Correction appended below.
RIO DE JANEIRO — On most Friday nights, 22-year-old Nathália Rodrigues finds herself bombarded with confessions from her online followers. Proclamations of late-night pizza orders and impulsive shopping sprees pour in from around Brazil, all of them followed by the words “Nath, I have failed you.”
The phrase has become something of a meme in Brazil, a testament to the popularity of Rodrigues’, aka Nath Finanças’ (Finances), brand of personal finance management. As one of the country’s most popular financial influencer-educators, Rodrigues has become something of a guiding light for a class of newly-banked lower-class Brazilians thirsty for financial education.
“My mission is to teach people personal finance in a way that is simple and easy to learn,” Rodrigues told AQ. “Real finances for real people.”
Rodrigues’ rise comes just as a surge of young and lower-to-middle class Brazilians has begun to invest in the stock market. Brazil’s B3 stock exchange data shows two million Brazilians invested for the first time between April 2019 and April 2020. The total number of individual investors now stands at over 3.3 million.
Launched in 2019, Rodrigues’ YouTube channel featured everything from simple explanations of Brazil’s basic interest rate, the Selic, to low-budget spending guides for Carnival, and gained a promising audience in the low thousands. But it was the pandemic — and some help from a rueful Dexter’s Laboratory meme — that swept her to stardom.
Within months of COVID-19’s arrival in Brazil, her following had doubled: By the end of 2020, Nath Finanças had 200,000 YouTube subscribers and 430,000 Twitter followers. Rodrigues earned her own column in the Extra newspaper and became a regular feature in Brazilian print, online and TV media.
She even has her own plug-in on Google Chrome. Install it and you’ll find your impulsive online purchases stuck behind a new barrier: Hover your mouse over a website’s “buy” button, and you’re beaned with an image of an inquisitive Rodrigues, the question “ARE YOU SURE YOU NEED THIS?” overlayed in all caps.
Her brand of simply-taught financial literacy for lower-class Brazilians hit the right note at the right time. Congress had just passed a bill authorizing monthly support payments of $105 for low-income workers, charging state-owned bank Caixa Econômica Federal with opening digital bank accounts for more than three million Brazilians. Online shopping surged, and by October, Brazil’s “unbanked” population had plummeted 73%.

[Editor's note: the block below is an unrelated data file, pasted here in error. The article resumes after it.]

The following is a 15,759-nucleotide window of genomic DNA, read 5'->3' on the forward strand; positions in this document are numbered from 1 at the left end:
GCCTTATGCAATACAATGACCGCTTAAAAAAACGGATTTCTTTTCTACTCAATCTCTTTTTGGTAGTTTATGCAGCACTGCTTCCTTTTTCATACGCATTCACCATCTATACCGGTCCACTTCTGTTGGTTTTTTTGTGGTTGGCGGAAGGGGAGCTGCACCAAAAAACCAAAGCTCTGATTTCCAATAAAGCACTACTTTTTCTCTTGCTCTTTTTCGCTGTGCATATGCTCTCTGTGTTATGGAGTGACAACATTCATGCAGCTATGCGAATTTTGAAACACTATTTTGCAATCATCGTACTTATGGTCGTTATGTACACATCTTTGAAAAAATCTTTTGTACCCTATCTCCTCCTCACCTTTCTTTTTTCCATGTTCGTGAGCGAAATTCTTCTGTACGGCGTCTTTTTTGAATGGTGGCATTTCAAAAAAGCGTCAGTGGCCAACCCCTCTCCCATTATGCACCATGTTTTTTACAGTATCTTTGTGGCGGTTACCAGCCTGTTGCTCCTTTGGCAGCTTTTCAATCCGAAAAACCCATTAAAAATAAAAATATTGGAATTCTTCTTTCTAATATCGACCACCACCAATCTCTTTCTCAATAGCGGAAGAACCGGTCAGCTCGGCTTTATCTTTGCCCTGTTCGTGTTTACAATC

Part of Rodrigues’ pull among what she calls “real” Brazilians is her upbringing in Nova Iguaçu, a city in the periphery of Rio de Janeiro. Born to a family that spoke little of money (“only at the end of the month, when there was never enough of it to pay the bills”), Rodrigues learned the dangers of financial illiteracy firsthand, paying exorbitant banking fees and falling prey to predatory credit card offers.
It was only after she began a degree in administration — finding time between coursework in financial mathematics and an internship at a financial firm in downtown Rio — that Rodrigues managed to pull herself out of what had become a classic credit card debt spiral. Soon, she began envisioning free financial education for Brazilians like herself. Thus was born Nath Finanças.
As the online “coach” community began peddling stock market “Get Rich Quick” schemes, Rodrigues stuck to her principles, dissuading her followers from jumping in until they had gotten their bills in order. “My audience is not a audience that is prepared to invest. It is a audience that is in debt. And I get tons of questions on social media about how to get rich quick and how to invest,” said Rodrigues. “I say look, guys. Let’s stop and think. Are you still in debt? Yes? Then why are you getting into the stock market?”
“I’m not here to talk to people about how to invest a thousand reais. I’m here to teach them how to save ten reais. Because sometimes, for my audience, that’s all that’s left at the end of the month.”
Tatiana Lima, a journalist from Rio’s North Zone, said that Nath Finanças helped her realize how much she was paying in monthly fees at a traditional bank. “I closed that account and opened one with a digital bank, with no costs,” Lima told AQ.
Rodrigues said that, for many, access to new technologies like digital banking has provided a welcome change. “They found a way to reach lower-income Brazilians that were tired of dealing with traditional banks, waiting two hours in line to pay their bills,” said Rodrigues.
But despite the benefits of fintech, Rodrigues worries that there has been no concerted public education plan to guide millions of new users (many of them only recently banked) through the incipient technology. “When I went online to explain how to use [the new Central Bank payment system] PIX, I had more than 100,000 viewers.”
For Rodrigues, it may take time for Brazilians to forget past financial sins. “We have a past full of pain,” she said, pointing out that President Fernando Collor de Mello confiscated close to $100 billion from Brazilian bank accounts in 1990, essentially destroying confidence in the banking sector. “These are people that to this day haven’t gotten their money back. So we have this justified insecurity and fear about saving money.”
A previous version of this article misstated the number of investors in 2019
Tags: Brazil, finance, financial inclusion, Social Media